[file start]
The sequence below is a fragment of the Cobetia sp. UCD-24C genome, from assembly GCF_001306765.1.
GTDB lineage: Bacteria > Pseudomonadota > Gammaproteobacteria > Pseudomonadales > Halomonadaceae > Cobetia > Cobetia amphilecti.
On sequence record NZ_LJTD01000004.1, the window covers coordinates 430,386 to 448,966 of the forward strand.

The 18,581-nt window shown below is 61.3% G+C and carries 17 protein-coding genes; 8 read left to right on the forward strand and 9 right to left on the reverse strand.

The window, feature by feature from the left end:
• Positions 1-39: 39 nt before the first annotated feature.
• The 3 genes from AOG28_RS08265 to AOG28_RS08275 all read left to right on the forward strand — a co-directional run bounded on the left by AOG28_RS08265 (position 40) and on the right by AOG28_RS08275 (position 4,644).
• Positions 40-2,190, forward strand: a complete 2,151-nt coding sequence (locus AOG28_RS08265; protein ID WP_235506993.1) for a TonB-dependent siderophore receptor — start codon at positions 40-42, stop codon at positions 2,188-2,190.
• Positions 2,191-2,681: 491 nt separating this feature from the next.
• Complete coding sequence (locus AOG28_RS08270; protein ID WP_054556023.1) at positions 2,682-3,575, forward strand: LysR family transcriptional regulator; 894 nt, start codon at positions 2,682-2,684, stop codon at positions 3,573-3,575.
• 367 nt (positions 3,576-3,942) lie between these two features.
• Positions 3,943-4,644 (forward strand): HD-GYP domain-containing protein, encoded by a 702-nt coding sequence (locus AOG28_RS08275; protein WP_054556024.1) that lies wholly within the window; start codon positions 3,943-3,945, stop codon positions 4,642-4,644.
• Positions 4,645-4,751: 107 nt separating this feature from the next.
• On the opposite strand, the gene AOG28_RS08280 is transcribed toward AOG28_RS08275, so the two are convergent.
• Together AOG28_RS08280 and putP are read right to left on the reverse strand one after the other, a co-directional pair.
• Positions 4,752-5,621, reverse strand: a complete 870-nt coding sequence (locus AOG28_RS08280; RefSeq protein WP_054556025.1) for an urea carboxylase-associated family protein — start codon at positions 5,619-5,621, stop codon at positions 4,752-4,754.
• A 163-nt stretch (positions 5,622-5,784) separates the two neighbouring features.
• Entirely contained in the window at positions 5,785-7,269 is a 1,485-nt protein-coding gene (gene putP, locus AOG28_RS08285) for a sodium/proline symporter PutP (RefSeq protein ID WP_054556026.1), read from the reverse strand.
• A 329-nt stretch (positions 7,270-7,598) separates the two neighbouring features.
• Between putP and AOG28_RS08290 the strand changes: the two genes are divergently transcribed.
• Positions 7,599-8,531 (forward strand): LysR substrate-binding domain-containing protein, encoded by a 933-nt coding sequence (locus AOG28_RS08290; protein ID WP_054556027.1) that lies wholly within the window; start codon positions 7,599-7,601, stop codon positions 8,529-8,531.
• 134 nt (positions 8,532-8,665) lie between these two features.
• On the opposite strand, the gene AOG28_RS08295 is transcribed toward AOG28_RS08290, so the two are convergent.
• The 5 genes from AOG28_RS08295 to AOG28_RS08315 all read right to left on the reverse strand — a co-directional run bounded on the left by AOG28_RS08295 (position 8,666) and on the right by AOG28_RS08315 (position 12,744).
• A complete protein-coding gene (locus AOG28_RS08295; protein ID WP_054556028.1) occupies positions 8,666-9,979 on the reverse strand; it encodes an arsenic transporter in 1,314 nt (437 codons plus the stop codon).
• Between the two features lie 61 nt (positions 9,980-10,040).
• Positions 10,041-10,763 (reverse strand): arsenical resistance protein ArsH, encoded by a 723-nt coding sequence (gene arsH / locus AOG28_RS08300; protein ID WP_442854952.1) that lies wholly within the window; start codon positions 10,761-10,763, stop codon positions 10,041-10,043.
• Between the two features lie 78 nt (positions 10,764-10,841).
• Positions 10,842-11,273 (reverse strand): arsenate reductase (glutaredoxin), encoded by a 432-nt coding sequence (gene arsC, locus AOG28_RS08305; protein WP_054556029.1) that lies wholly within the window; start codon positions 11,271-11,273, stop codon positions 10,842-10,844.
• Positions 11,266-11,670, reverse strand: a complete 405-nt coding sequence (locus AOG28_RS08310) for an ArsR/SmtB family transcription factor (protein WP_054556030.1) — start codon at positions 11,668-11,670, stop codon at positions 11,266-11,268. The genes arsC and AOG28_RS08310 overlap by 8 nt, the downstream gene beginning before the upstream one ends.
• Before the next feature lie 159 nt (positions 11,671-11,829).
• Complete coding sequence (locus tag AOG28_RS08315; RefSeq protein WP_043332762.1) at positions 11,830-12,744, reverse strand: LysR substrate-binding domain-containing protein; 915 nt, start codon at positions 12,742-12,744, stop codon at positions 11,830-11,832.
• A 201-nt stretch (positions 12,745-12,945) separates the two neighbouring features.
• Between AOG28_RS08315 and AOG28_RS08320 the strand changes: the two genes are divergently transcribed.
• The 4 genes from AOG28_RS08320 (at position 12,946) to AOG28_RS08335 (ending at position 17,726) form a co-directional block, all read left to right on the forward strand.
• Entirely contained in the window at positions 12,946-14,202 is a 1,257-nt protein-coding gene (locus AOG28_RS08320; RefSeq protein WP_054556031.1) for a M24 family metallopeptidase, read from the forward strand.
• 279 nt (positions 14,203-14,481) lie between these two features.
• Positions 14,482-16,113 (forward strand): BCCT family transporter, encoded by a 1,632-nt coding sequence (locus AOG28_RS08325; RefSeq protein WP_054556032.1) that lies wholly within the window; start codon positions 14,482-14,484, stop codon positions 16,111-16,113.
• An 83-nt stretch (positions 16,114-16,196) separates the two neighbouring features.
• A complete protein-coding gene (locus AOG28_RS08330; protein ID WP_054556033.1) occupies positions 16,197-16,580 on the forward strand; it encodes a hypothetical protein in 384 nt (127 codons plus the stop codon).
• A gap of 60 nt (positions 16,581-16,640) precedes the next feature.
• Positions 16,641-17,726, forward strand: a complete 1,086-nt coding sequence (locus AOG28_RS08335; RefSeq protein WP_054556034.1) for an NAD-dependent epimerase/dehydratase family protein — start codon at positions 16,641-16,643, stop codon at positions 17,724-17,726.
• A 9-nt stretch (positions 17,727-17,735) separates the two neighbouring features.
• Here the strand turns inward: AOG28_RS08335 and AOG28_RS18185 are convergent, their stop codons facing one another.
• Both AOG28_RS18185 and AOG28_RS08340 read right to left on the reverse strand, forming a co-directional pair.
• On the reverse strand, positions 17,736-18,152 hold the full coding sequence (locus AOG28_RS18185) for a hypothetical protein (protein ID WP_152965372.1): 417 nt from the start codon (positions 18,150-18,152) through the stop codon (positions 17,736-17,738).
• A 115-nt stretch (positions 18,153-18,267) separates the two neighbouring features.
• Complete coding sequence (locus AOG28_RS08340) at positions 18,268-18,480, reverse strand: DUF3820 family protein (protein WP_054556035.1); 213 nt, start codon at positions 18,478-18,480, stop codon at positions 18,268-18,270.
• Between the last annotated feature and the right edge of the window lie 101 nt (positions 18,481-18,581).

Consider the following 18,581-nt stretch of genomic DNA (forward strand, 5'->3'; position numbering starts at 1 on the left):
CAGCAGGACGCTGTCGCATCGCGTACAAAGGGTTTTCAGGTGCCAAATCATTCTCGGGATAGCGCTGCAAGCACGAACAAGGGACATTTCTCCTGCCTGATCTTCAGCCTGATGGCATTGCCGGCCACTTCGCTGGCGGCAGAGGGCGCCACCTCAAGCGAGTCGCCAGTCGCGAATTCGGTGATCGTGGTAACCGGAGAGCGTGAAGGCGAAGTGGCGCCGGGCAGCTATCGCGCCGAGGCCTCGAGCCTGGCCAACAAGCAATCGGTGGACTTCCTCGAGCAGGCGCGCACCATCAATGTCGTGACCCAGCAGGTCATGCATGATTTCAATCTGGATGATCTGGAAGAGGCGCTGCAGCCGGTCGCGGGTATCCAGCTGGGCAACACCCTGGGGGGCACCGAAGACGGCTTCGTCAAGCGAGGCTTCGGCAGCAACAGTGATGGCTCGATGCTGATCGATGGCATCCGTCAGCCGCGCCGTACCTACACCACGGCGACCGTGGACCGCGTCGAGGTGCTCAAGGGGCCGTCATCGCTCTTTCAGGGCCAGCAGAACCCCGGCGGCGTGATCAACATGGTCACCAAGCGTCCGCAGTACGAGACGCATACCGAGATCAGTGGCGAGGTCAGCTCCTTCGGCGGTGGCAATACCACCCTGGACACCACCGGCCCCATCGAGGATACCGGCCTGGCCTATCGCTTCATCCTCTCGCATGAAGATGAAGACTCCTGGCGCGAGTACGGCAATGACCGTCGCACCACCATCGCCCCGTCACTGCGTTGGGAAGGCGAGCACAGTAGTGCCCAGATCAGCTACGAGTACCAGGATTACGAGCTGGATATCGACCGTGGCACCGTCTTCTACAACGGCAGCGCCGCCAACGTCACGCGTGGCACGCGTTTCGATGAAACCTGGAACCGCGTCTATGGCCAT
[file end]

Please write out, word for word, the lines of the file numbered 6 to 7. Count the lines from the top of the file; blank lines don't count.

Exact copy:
• Positions 1-39: 39 nt before the first annotated feature.
• The 3 genes from AOG28_RS08265 to AOG28_RS08275 all read left to right on the forward strand — a co-directional run bounded on the left by AOG28_RS08265 (position 40) and on the right by AOG28_RS08275 (position 4,644).